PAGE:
Intelligence Experts Agree: Russia 5 To 10 Years Behind In Meme Technology

Mr. President, we must not allow a memecraft gap!

Now that the Obama Administration has expelled a bunch of Russian diplomats for pooping on our carpets and elections, the Russians have responded, not by throwing out a bunch of Americans, but with dank memes calculated to have the same effect on American morale that the Trump Flying Monkey Brigade has with its relentless trolling. However, it would appear that Russia's early efforts are the work of rank n00bs, not L337 haxxors. Still, intelligence analysts warn that it would be a mistake to assume the West can sit back and relax in the meme wars, as the Russians may be able to field fully weaponized memes within the year.

The first example deployed was this rush job from the Russian Embassy in the UK, which, while it contains an image and a word, barely even counts as a meme:

CIA technicians, noting that the quality of the pun "didn't even rise to the level of that Wonkette Chicken post," disassembled the Russian meme in the main lab at Fairfax, Virginia, and were astonished to find it was powered by vacuum tubes:

Following that crude initial effort, a second example from the UK Embassy quoted Russia's Ministry for Foreign Affairs (MFA) and included what appears to be a simulacrum of a political cartoon, only minus the funny:

This one's a puzzler -- we get the idea that somehow "Anti-Russian Sanctions" printed on a boomerang is supposed to suggest American sanctions will come back to hurt the U.S., but the metaphor is confused -- a skilled boomerang thrower is able to hit the target or retrieve the weapon without injury, especially if he's the Feral Kid from The Road Warrior. The clumsy choice of clipart is also confusing: what do the moon and Ayers Rock have to do with American sanctions? Is Russia suggesting Australian complicity in a cyberattack?

A third sample from the Russian Embassy in the UK isn't even a meme, really; it's just blah-blah invective:

Talk about a Russian hack! We have taken the liberty of improving this one a little:

The most sophisticated meme attempt so far has been this example directly from the Russian Ministry of Foreign Affairs:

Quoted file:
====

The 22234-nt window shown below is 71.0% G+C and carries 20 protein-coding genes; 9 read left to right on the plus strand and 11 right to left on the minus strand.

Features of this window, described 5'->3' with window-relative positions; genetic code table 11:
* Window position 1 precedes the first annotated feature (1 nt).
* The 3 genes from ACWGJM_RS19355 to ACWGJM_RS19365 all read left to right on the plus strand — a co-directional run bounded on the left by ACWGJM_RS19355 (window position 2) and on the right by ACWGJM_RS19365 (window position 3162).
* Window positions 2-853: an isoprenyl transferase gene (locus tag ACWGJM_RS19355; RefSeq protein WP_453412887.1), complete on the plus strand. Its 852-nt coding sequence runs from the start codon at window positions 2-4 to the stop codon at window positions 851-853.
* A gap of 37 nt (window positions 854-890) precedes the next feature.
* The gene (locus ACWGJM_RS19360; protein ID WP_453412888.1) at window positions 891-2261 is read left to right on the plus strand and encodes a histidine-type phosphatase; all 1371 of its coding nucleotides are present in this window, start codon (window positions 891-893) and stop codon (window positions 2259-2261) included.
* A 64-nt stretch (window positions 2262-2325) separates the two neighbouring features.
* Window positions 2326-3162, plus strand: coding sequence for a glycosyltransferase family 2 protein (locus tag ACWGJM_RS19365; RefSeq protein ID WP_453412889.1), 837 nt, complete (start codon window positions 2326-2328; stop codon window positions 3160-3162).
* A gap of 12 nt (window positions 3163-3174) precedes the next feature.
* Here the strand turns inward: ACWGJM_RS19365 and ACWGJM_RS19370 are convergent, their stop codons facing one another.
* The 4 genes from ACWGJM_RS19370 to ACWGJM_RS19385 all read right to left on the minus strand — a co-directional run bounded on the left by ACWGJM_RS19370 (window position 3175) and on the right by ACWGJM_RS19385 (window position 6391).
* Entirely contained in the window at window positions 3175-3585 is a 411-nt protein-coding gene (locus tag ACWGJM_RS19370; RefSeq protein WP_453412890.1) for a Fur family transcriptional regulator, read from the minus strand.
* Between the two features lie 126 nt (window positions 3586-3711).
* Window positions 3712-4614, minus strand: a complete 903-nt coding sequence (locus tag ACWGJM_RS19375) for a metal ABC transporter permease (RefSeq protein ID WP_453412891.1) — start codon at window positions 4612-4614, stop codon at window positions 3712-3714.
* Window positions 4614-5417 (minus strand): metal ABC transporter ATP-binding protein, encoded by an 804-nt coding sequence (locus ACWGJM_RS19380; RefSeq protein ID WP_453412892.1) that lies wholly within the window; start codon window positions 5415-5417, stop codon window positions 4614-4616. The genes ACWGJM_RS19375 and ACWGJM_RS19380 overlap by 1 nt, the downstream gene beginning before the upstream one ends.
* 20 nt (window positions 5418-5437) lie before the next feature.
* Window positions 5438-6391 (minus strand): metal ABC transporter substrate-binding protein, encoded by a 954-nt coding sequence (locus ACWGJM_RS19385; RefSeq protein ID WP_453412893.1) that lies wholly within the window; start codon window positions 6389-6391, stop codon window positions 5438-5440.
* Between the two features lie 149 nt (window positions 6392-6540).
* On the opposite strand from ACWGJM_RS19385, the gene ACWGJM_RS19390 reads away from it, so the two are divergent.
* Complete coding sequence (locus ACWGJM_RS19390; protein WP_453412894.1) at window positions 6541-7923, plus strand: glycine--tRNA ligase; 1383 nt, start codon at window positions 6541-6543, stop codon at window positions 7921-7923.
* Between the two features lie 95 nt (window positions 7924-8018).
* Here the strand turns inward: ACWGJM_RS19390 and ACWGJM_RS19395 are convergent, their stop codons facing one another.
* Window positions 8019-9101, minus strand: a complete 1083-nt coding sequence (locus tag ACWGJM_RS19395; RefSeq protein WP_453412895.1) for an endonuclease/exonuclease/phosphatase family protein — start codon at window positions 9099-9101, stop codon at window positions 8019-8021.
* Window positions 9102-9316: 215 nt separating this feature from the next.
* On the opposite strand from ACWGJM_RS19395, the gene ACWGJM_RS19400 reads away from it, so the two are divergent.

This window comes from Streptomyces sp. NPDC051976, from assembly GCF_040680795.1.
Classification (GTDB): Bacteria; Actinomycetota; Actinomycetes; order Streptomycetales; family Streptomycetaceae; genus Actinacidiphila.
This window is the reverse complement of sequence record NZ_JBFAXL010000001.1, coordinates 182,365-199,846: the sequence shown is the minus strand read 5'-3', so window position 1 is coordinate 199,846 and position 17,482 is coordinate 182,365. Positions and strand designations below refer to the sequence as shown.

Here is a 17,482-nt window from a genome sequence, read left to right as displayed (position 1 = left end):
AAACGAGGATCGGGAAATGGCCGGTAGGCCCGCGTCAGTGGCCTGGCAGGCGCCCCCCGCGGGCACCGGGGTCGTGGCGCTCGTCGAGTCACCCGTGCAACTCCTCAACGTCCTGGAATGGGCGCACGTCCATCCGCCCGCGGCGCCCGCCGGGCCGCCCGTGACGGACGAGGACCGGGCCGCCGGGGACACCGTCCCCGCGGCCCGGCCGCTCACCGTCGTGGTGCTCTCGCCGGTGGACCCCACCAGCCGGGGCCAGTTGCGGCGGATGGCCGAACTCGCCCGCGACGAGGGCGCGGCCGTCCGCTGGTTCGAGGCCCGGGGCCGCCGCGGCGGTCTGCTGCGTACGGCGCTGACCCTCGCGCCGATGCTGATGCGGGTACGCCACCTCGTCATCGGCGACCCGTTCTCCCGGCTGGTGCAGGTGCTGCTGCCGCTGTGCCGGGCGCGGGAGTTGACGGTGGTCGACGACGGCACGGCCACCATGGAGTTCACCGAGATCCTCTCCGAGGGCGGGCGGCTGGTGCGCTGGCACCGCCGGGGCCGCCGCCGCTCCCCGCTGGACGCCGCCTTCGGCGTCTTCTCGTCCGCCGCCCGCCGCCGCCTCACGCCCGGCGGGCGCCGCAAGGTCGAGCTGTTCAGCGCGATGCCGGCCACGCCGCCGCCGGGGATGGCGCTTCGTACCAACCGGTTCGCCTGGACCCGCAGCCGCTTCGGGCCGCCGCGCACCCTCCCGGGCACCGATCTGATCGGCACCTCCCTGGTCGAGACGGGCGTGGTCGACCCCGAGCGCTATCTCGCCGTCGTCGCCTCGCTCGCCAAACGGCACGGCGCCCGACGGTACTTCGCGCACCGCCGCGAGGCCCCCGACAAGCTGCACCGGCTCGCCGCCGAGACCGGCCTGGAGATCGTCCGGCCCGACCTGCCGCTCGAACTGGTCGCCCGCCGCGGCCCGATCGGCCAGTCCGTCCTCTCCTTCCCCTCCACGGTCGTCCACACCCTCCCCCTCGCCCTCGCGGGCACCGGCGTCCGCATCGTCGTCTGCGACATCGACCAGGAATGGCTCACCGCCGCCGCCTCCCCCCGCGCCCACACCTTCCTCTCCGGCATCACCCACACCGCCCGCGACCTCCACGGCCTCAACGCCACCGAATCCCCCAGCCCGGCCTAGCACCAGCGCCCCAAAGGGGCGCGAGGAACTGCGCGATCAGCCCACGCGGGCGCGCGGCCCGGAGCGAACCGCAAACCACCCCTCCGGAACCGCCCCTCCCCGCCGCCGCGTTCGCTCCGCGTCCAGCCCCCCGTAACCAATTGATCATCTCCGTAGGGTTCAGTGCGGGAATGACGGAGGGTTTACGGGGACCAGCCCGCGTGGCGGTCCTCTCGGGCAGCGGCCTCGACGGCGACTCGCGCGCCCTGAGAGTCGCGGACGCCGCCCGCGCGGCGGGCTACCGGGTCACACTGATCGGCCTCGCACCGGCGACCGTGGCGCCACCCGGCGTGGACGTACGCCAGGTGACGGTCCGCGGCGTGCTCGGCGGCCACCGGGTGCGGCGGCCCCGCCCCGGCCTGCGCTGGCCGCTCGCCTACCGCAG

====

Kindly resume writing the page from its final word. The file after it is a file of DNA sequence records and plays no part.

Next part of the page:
There appears to be an attempt at a "Cold War" pun, as in the "duckling" meme, but if the intent is to chide the USA for needlessly reviving the Cold War, the darker, threatening implication that despite the expulsion of the diplomats, and the sanctions on Russian intelligence agencies, the Russian spy network is "still at work" undercuts the "we are but simple diplomats" message. Deliberate ambiguity or inept messaging? No telling. And why the photo of the U.S. Capitol with a Russian flag out front? The Russian Embassy doesn't have a direct line of sight to the Capitol. Are they supposed to be taking over, perhaps with the assistance of a battalion of Australian boomerang flingers? Definitely a mixed and ineffective message.

In short, the Russian attempts at trolling are presently weak sauce, but we must remain vigilant. It is unknown, for instance, whether the Russians have yet discovered the power of Pony memes.

[Independent / Inverse]

Doktor Zoom

Doktor Zoom's real name is Marty Kelley, and he lives in the wilds of Boise, Idaho. He is not a medical doctor, but does have a real PhD in Rhetoric. You should definitely donate some money to this little mommyblog where he has finally found acceptance and cat pictures. He is on maternity leave until 2033. Here is his Twitter, also. His quest to avoid prolixity is not going so great.


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